India is currently reeling under what is being termed as the ‘second-wave’ of Covid-19 cases, which have witnessed an unprecedented rise in the number of cases in the country, crossing record global highs every day. Along with the increased number of patients, social media is also seeing an amplified number of SOS calls, and several states are reporting an oxygen crisis - from hospitals to individual patients in home isolation. The Home Ministry, last Monday, however, said that India has enough stock of medical oxygen, but the issue is its transportation from the producing states to high-demand areas which the government is trying to address. Additional Secretary in the Ministry of Home Affairs Piyush Goyal also said the turnaround time of oxygen-carrying tankers was reduced to 1-2 hours from 4-5 days by taking the help of the Indian Air Force transport aircraft which have been ferrying empty tankers. “We have enough stock of oxygen. The issue is transportation which we are trying to resolve by active involvement of all stake holders," Goyal told a press conference here.
While social media is filled with news of people donating oxygen cylinders, people trying to amplify help and SOS messages, Bollywood celebrity Kangana Ranaut has a difference in opinion — she feels that people using oxygen cylinders and making oxygen plants should ‘return’ their share back to nature.
“Everybody is building more and more oxygen plants, getting tons and tons of oxygen cylinders, how are we compensating for all the oxygen that we are forcefully drawing from the environment? It seems we learnt nothing from our mistakes and catastrophes they cause #PlantTrees," she wrote on Twitter.
“Along with announcing more and more oxygen for humans, governments must announce relief for nature also, people who are using this oxygen should also pledge to work on improving the air quality, for how long we going to be miserable pests only taking never giving back to nature?" she added.
Along with announcing more and more oxygen for humans, governments must announce relief for nature also, people who are using this oxygen should also pledge to work on improving the air quality, for how long we going to be miserable pests only taking never giving back to nature?— Kangana Ranaut (@KanganaTeam) May 3, 2021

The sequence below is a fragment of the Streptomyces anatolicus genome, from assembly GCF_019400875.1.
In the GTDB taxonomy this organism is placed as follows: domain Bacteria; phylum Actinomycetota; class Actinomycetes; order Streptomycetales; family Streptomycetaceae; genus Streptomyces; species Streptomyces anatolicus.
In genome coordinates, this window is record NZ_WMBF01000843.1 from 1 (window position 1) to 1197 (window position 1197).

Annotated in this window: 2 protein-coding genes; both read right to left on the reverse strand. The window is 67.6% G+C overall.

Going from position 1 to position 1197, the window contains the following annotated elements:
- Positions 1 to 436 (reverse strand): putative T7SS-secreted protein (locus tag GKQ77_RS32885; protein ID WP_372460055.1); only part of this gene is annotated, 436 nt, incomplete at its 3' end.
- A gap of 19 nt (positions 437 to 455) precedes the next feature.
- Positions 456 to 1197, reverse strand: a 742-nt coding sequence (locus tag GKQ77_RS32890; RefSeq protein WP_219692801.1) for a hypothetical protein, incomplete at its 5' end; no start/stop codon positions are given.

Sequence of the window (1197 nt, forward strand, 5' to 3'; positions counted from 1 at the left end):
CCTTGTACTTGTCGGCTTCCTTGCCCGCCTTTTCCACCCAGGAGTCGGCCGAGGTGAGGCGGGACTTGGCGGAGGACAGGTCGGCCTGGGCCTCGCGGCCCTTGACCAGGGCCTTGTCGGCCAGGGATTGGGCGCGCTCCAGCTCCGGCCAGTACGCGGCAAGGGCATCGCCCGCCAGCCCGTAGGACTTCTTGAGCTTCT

Ranaut’s tweets implied that oxygen plants and cylinders seemed to imply that oxygen for medical purposes is derived from nature - and could just be given back to nature. Other than just unscientific, several people pointed out how her hot-take was insensitive at a time when hundreds of Indians are dying due to lack of oxygen in hospitals.
I get that you are making a larger point about better air, but even in Switzerland, if a patient needs medical Oxygen, the patient needs medical Oxygen. Making them lie outside next to Lake Geneva is not going to help.— Reeky Coleslaw (@RickieKhosla) May 3, 2021
In case you’re still doubtful about Kangana Ranaut’s tweets, medical oxygen, which is an essential medicine that is used to treat a range of ailments and in several medical procedures, is commercially made. In India, oxygen is commercially produced largely for use in manufacturing industries such as steel plants, fabrication units, chemical industries, glass manufacturing and paper and pulp industries. In pre-Covid-19 times, industrial clients accounted for the lion’s share of oxygen use. However, in April this year, the central government permitted companies producing industrial oxygen to produce its medical variant in order to meet the demand created by the Covid-19 crisis.
There are four to five large manufacturers in India which include Linde India, Inox Air Products and Goyal MG Gases. These companies make liquid oxygen. There are also other companies that run oxygen generation plants and many are based in Gujarat, Maharashtra and Tamil Nadu. Read our explainer here.Is planting more trees the solution to help generate more oxygen enough? The answer is no. Two studies published in the journal Nature Sustainability found that large-scale tree planting is not a simple solution to climate change, and one of the two researchers said that new forests may not offer the desired financial incentives and reduce biodiversity. It will also have little impact on carbon emissions.